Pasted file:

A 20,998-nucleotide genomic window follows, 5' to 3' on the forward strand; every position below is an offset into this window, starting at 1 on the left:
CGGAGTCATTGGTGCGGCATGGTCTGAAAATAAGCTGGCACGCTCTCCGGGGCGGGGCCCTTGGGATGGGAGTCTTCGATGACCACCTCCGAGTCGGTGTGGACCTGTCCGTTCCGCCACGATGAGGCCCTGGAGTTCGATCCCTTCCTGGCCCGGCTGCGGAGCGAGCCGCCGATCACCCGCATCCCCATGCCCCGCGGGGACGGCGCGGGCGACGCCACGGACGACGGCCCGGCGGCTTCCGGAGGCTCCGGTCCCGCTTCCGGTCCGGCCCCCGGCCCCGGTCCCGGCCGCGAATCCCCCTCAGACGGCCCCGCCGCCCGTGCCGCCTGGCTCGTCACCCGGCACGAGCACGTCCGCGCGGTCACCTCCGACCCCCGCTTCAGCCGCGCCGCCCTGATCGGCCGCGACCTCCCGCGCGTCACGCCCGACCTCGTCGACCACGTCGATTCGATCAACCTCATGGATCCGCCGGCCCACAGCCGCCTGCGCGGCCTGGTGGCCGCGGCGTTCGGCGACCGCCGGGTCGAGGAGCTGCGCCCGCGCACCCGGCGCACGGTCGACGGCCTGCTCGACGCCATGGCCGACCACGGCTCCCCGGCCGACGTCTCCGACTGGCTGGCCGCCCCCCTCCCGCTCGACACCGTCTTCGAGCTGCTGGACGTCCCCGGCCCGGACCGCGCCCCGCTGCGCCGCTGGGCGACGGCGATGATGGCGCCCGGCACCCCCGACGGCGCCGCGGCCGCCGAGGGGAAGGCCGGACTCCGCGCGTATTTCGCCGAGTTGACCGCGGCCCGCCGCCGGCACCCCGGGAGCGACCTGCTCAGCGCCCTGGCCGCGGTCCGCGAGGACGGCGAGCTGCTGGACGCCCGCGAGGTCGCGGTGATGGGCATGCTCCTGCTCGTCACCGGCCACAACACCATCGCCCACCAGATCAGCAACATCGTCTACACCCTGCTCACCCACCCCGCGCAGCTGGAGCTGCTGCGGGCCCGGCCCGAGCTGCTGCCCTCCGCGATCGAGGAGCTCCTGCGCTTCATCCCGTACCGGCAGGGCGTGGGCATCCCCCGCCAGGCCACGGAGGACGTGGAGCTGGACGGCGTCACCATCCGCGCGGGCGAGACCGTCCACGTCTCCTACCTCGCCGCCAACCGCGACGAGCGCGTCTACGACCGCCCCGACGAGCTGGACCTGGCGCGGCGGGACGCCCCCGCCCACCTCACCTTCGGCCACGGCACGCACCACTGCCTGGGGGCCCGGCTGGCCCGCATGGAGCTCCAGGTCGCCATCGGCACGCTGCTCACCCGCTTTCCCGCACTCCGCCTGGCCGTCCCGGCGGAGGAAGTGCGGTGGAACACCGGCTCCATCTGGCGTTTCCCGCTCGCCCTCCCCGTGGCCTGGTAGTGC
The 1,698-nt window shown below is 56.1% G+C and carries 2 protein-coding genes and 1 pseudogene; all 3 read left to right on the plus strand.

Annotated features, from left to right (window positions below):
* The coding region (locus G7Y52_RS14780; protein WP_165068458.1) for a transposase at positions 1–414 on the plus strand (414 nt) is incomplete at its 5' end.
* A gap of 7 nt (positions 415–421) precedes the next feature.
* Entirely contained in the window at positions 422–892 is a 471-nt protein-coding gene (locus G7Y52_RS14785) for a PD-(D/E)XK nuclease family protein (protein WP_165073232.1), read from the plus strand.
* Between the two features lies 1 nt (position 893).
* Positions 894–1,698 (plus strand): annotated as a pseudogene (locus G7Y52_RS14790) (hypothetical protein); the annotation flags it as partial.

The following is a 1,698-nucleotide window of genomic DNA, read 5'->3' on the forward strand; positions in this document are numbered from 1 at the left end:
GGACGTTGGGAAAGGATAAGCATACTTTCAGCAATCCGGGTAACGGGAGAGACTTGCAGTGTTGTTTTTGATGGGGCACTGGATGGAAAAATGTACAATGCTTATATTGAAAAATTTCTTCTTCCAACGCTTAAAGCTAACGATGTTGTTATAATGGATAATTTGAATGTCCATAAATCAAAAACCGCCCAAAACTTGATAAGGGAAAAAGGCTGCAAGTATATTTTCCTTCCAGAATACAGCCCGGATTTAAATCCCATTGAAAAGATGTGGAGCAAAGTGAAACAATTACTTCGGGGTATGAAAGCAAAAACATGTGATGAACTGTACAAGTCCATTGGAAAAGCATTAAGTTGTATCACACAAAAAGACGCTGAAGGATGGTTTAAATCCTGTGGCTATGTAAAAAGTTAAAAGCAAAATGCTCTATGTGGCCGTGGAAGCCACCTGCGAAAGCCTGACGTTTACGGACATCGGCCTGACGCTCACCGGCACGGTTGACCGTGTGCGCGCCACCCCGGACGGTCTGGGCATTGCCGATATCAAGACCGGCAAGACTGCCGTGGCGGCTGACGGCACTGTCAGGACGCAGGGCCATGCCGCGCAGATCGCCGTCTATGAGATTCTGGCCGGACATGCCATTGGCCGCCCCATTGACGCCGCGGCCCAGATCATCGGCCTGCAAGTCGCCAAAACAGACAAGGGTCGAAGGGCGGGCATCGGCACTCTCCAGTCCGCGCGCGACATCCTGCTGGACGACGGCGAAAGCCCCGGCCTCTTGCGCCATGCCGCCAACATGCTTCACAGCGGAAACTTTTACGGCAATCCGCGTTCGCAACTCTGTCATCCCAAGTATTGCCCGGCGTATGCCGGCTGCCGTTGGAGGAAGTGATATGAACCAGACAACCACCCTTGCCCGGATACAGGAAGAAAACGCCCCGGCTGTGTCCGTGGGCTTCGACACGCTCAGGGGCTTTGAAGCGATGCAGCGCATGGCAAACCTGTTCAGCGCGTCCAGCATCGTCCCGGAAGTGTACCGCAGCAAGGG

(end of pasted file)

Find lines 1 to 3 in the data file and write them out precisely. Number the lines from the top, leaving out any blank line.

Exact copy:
A 20,998-nucleotide genomic window follows, 5' to 3' on the forward strand; every position below is an offset into this window, starting at 1 on the left:
CGGAGTCATTGGTGCGGCATGGTCTGAAAATAAGCTGGCACGCTCTCCGGGGCGGGGCCCTTGGGATGGGAGTCTTCGATGACCACCTCCGAGTCGGTGTGGACCTGTCCGTTCCGCCACGATGAGGCCCTGGAGTTCGATCCCTTCCTGGCCCGGCTGCGGAGCGAGCCGCCGATCACCCGCATCCCCATGCCCCGCGGGGACGGCGCGGGCGACGCCACGGACGACGGCCCGGCGGCTTCCGGAGGCTCCGGTCCCGCTTCCGGTCCGGCCCCCGGCCCCGGTCCCGGCCGCGAATCCCCCTCAGACGGCCCCGCCGCCCGTGCCGCCTGGCTCGTCACCCGGCACGAGCACGTCCGCGCGGTCACCTCCGACCCCCGCTTCAGCCGCGCCGCCCTGATCGGCCGCGACCTCCCGCGCGTCACGCCCGACCTCGTCGACCACGTCGATTCGATCAACCTCATGGATCCGCCGGCCCACAGCCGCCTGCGCGGCCTGGTGGCCGCGGCGTTCGGCGACCGCCGGGTCGAGGAGCTGCGCCCGCGCACCCGGCGCACGGTCGACGGCCTGCTCGACGCCATGGCCGACCACGGCTCCCCGGCCGACGTCTCCGACTGGCTGGCCGCCCCCCTCCCGCTCGACACCGTCTTCGAGCTGCTGGACGTCCCCGGCCCGGACCGCGCCCCGCTGCGCCGCTGGGCGACGGCGATGATGGCGCCCGGCACCCCCGACGGCGCCGCGGCCGCCGAGGGGAAGGCCGGACTCCGCGCGTATTTCGCCGAGTTGACCGCGGCCCGCCGCCGGCACCCCGGGAGCGACCTGCTCAGCGCCCTGGCCGCGGTCCGCGAGGACGGCGAGCTGCTGGACGCCCGCGAGGTCGCGGTGATGGGCATGCTCCTGCTCGTCACCGGCCACAACACCATCGCCCACCAGATCAGCAACATCGTCTACACCCTGCTCACCCACCCCGCGCAGCTGGAGCTGCTGCGGGCCCGGCCCGAGCTGCTGCCCTCCGCGATCGAGGAGCTCCTGCGCTTCATCCCGTACCGGCAGGGCGTGGGCATCCCCCGCCAGGCCACGGAGGACGTGGAGCTGGACGGCGTCACCATCCGCGCGGGCGAGACCGTCCACGTCTCCTACCTCGCCGCCAACCGCGACGAGCGCGTCTACGACCGCCCCGACGAGCTGGACCTGGCGCGGCGGGACGCCCCCGCCCACCTCACCTTCGGCCACGGCACGCACCACTGCCTGGGGGCCCGGCTGGCCCGCATGGAGCTCCAGGTCGCCATCGGCACGCTGCTCACCCGCTTTCCCGCACTCCGCCTGGCCGTCCCGGCGGAGGAAGTGCGGTGGAACACCGGCTCCATCTGGCGTTTCCCGCTCGCCCTCCCCGTGGCCTGGTAGTGC
The 1,698-nt window shown below is 56.1% G+C and carries 2 protein-coding genes and 1 pseudogene; all 3 read left to right on the plus strand.